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Home Features What is ‘corrupt conduct’? The High Court is considering
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TAGS corruption, Court of Appeal, High Court, Independent Commission Against Corruption
The High Court is being asked to consider the definition of corrupt conduct. The case could have major implications for the investigation of public officials and allegations of corruption around Australia.
Today’s High Court consideration of the definition of corrupt conduct has implications for public officials in New South Wales and ultimately across the country.
The court is hearing an appeal from the Independent Commission Against Corruption against an earlier finding of the NSW Court of Appeal, stopping it enquiring into allegations surrounding the conduct of the state’s deputy senior crown prosecutor, Margaret Cunneen SC.
It’s alleged Cunneen and her son counselled her son’s friend, Sophia Tilley, to fake chest pains after a car accident and that Tilley did so to prevent police obtaining evidence of Tilley’s blood alcohol level. All three denied the allegations and sought injunctions to restrain ICAC from investigating the matter, successfully arguing before the Court of Appeal the alleged conduct did not meet the statutory definition of corrupt conduct.
The key question before the High Court is whether the alleged actions of the three caused the actual public official (the police officer) to act “adversely”.
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Todd Neal is a senior associate at Maddocks specialising in public law, planning and environment.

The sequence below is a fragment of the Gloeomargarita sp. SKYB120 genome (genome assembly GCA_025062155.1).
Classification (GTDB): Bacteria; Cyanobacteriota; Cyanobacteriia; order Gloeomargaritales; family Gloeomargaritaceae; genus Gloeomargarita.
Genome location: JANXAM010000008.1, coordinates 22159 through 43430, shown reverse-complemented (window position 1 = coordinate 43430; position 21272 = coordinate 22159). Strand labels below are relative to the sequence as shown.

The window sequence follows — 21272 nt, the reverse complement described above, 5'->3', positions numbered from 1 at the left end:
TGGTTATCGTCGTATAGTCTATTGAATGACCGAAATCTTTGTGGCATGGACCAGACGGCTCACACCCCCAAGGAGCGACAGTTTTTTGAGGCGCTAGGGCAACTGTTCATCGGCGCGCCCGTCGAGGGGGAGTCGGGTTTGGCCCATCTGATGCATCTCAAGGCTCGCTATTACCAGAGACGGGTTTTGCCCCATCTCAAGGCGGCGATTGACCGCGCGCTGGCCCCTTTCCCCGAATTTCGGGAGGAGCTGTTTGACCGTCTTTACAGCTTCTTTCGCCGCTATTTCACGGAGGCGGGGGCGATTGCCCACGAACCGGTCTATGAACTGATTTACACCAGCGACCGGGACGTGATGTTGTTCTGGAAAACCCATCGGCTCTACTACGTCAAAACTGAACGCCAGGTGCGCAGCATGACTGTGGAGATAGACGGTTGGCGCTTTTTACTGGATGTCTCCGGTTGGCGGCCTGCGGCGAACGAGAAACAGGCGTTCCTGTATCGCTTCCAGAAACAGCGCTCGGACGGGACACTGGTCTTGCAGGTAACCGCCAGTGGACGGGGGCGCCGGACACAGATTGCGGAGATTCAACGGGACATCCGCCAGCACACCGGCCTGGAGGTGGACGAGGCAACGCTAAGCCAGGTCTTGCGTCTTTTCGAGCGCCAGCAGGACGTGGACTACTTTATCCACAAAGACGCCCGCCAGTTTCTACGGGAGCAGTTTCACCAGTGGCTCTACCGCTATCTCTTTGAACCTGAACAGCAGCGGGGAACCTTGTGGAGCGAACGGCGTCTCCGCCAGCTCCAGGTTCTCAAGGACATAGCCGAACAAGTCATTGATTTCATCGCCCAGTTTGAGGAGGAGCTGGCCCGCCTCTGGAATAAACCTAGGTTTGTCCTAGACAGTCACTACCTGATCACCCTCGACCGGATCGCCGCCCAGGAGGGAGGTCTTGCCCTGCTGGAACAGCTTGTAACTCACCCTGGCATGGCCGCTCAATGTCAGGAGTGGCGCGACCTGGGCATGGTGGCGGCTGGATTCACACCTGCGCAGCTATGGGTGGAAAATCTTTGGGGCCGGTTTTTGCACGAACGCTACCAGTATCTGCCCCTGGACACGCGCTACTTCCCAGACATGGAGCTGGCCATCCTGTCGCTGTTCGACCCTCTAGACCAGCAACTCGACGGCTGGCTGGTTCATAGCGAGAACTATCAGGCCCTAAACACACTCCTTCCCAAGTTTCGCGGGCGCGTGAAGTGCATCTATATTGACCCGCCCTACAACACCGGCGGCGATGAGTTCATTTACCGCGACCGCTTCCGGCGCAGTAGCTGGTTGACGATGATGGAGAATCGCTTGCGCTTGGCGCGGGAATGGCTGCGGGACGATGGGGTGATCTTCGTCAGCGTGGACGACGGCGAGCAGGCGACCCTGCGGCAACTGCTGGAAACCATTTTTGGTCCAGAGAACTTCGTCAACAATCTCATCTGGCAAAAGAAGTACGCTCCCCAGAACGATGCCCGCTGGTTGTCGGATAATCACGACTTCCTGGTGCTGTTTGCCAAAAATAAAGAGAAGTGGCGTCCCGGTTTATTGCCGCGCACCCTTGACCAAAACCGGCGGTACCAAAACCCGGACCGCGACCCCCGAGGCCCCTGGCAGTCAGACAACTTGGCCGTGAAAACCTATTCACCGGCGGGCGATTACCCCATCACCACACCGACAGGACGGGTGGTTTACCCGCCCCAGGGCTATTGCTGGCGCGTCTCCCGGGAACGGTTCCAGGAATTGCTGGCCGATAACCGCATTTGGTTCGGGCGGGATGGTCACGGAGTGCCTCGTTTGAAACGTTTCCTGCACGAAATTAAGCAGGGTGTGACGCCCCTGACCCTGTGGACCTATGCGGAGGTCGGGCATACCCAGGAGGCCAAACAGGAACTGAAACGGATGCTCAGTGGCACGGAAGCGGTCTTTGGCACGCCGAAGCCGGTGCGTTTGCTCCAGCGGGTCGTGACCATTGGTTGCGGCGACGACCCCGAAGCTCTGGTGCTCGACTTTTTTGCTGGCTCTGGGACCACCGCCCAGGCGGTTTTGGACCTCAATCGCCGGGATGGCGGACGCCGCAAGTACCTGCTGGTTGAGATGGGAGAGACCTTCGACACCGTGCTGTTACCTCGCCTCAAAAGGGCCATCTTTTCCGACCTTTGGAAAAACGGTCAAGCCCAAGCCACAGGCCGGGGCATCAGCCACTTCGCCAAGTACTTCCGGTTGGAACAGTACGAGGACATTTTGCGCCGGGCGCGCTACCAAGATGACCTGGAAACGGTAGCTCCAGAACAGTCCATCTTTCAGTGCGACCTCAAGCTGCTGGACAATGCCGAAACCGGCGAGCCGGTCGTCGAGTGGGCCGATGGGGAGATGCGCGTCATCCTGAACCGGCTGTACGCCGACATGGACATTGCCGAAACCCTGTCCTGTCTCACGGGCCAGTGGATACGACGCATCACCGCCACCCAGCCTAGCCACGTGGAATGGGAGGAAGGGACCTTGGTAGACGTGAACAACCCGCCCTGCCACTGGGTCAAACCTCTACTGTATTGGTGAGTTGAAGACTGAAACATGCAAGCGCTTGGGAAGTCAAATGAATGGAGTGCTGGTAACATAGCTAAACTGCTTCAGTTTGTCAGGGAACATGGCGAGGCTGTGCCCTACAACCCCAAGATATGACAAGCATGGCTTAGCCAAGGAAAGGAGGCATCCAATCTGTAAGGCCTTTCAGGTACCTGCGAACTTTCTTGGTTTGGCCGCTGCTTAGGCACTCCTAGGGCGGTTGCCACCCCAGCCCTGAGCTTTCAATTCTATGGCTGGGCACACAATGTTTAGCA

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Thanx very much for this. Do I understand correctly that the Court of Appeal held that to be investigated by Icac an act not only could adversely affect . . . , but that it had to actually adversely affect . . .? Quite apart from that being a strained reading of the text as quoted here, is the effect of the majority’s decision that whether an act may be investigated by Icac depends not only on the nature of the act but also on the behaviour of the public official?
So to use as an example the case before the court, is the effect of the majority’s decision that Icac can not investigate an act if it didn’t affect a particularly inflexible officer but that the same act could be investigated by Icac if it affected a more flexible officer?
If so, that doesn’t seem right to me. I would have thought that the affect of an act went to penalty rather than whether it was investigatable or proscribed.